Communities are not immortal - they will eventually be destroyed by some type of disaster. Massive earthquakes, devastating floods, hurricanes, volcanic eruptions, and major fires are all ways that communities are devastated. Ecological succession is the series of changes that occur as the area repopulates with new species. Succession occurs in two forms - primary and secondary.|
Primary succession occurs when a major disaster eliminates the soil. This is common after a volcanic eruption. Starting from bare rock, lichens and mosses are the pioneer producers (first) that begin colonizing the land. Pioneer animal species are commonly insects. It may take thousands of years for a climax community, a community that no longer changes, to regenerate. The rate of soil production determines the speed of ecological succession.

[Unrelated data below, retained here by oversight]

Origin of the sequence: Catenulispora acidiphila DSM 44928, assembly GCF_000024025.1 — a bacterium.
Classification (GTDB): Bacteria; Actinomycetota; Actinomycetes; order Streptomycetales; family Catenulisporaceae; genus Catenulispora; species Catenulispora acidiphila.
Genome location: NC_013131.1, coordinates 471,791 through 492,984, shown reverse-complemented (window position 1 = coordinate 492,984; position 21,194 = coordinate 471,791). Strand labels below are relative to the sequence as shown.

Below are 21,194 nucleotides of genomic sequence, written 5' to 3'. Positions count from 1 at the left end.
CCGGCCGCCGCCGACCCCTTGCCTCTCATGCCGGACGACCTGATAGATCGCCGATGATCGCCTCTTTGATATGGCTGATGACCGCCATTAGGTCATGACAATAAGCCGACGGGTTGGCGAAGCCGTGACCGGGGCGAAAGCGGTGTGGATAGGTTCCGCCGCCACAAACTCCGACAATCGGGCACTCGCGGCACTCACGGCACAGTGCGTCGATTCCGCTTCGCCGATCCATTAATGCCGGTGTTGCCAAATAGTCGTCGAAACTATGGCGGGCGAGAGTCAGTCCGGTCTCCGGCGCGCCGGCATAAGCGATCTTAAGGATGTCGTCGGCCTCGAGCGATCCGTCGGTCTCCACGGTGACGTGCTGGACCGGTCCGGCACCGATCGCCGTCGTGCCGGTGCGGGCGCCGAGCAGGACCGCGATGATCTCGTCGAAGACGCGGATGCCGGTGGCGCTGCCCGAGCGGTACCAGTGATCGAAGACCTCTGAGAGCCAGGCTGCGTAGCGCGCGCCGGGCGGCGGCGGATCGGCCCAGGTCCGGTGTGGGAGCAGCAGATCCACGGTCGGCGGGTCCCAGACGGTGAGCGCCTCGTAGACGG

Secondary succession occurs when soil is still present after a major disturbance. Pioneer producers include weeds and rapid-growing grasses. Pioneer animals include many species of insects and rodents. A climax community is reached much more quickly than during primary succession.
In general, species diversity is lowest immediately after the disaster as the few pioneer species begin colonizing the new landscape. Species diversity rises as succession proceeds - more and more species colonize and grow in the new landscape. It reaches a maximum at the climax community stage.